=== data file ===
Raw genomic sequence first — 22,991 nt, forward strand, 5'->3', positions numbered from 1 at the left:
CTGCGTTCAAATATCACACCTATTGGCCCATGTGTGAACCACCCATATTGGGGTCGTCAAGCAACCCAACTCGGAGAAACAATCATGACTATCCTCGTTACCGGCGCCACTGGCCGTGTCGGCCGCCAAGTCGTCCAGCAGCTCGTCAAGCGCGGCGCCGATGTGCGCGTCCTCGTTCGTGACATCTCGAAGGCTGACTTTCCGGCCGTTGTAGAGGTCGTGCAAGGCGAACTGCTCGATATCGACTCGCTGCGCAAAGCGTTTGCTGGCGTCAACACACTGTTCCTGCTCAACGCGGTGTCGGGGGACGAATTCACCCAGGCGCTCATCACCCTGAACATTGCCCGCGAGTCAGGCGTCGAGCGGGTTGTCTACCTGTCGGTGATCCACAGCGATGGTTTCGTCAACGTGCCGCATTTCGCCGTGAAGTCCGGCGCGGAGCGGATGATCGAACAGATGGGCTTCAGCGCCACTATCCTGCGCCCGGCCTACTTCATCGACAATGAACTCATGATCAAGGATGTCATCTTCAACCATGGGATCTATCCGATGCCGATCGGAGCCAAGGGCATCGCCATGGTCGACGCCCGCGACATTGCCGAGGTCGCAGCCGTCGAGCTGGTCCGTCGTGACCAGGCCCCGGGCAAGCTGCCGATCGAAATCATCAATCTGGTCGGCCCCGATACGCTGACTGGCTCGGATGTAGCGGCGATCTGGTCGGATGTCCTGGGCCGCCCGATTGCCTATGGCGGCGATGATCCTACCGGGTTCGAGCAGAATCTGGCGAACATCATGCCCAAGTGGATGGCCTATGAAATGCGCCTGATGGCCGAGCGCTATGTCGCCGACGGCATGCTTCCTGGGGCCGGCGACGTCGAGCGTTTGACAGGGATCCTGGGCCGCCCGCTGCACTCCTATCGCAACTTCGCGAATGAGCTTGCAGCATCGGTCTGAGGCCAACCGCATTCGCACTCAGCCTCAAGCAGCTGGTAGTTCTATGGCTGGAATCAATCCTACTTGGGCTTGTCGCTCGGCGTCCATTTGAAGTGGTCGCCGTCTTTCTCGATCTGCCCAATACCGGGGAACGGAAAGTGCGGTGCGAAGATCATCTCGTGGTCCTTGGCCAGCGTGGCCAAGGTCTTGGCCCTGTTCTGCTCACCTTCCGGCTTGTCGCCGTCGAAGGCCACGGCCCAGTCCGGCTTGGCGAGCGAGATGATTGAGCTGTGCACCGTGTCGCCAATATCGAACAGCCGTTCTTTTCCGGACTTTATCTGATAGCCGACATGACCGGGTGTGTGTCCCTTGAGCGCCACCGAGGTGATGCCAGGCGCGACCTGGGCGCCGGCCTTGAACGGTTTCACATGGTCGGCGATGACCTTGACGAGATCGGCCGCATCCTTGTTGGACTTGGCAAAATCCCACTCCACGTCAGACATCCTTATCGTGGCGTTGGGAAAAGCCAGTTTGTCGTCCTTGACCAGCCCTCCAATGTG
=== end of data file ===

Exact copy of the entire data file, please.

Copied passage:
Raw genomic sequence first — 22,991 nt, forward strand, 5'->3', positions numbered from 1 at the left:
CTGCGTTCAAATATCACACCTATTGGCCCATGTGTGAACCACCCATATTGGGGTCGTCAAGCAACCCAACTCGGAGAAACAATCATGACTATCCTCGTTACCGGCGCCACTGGCCGTGTCGGCCGCCAAGTCGTCCAGCAGCTCGTCAAGCGCGGCGCCGATGTGCGCGTCCTCGTTCGTGACATCTCGAAGGCTGACTTTCCGGCCGTTGTAGAGGTCGTGCAAGGCGAACTGCTCGATATCGACTCGCTGCGCAAAGCGTTTGCTGGCGTCAACACACTGTTCCTGCTCAACGCGGTGTCGGGGGACGAATTCACCCAGGCGCTCATCACCCTGAACATTGCCCGCGAGTCAGGCGTCGAGCGGGTTGTCTACCTGTCGGTGATCCACAGCGATGGTTTCGTCAACGTGCCGCATTTCGCCGTGAAGTCCGGCGCGGAGCGGATGATCGAACAGATGGGCTTCAGCGCCACTATCCTGCGCCCGGCCTACTTCATCGACAATGAACTCATGATCAAGGATGTCATCTTCAACCATGGGATCTATCCGATGCCGATCGGAGCCAAGGGCATCGCCATGGTCGACGCCCGCGACATTGCCGAGGTCGCAGCCGTCGAGCTGGTCCGTCGTGACCAGGCCCCGGGCAAGCTGCCGATCGAAATCATCAATCTGGTCGGCCCCGATACGCTGACTGGCTCGGATGTAGCGGCGATCTGGTCGGATGTCCTGGGCCGCCCGATTGCCTATGGCGGCGATGATCCTACCGGGTTCGAGCAGAATCTGGCGAACATCATGCCCAAGTGGATGGCCTATGAAATGCGCCTGATGGCCGAGCGCTATGTCGCCGACGGCATGCTTCCTGGGGCCGGCGACGTCGAGCGTTTGACAGGGATCCTGGGCCGCCCGCTGCACTCCTATCGCAACTTCGCGAATGAGCTTGCAGCATCGGTCTGAGGCCAACCGCATTCGCACTCAGCCTCAAGCAGCTGGTAGTTCTATGGCTGGAATCAATCCTACTTGGGCTTGTCGCTCGGCGTCCATTTGAAGTGGTCGCCGTCTTTCTCGATCTGCCCAATACCGGGGAACGGAAAGTGCGGTGCGAAGATCATCTCGTGGTCCTTGGCCAGCGTGGCCAAGGTCTTGGCCCTGTTCTGCTCACCTTCCGGCTTGTCGCCGTCGAAGGCCACGGCCCAGTCCGGCTTGGCGAGCGAGATGATTGAGCTGTGCACCGTGTCGCCAATATCGAACAGCCGTTCTTTTCCGGACTTTATCTGATAGCCGACATGACCGGGTGTGTGTCCCTTGAGCGCCACCGAGGTGATGCCAGGCGCGACCTGGGCGCCGGCCTTGAACGGTTTCACATGGTCGGCGATGACCTTGACGAGATCGGCCGCATCCTTGTTGGACTTGGCAAAATCCCACTCCACGTCAGACATCCTTATCGTGGCGTTGGGAAAAGCCAGTTTGTCGTCCTTGACCAGCCCTCCAATGTG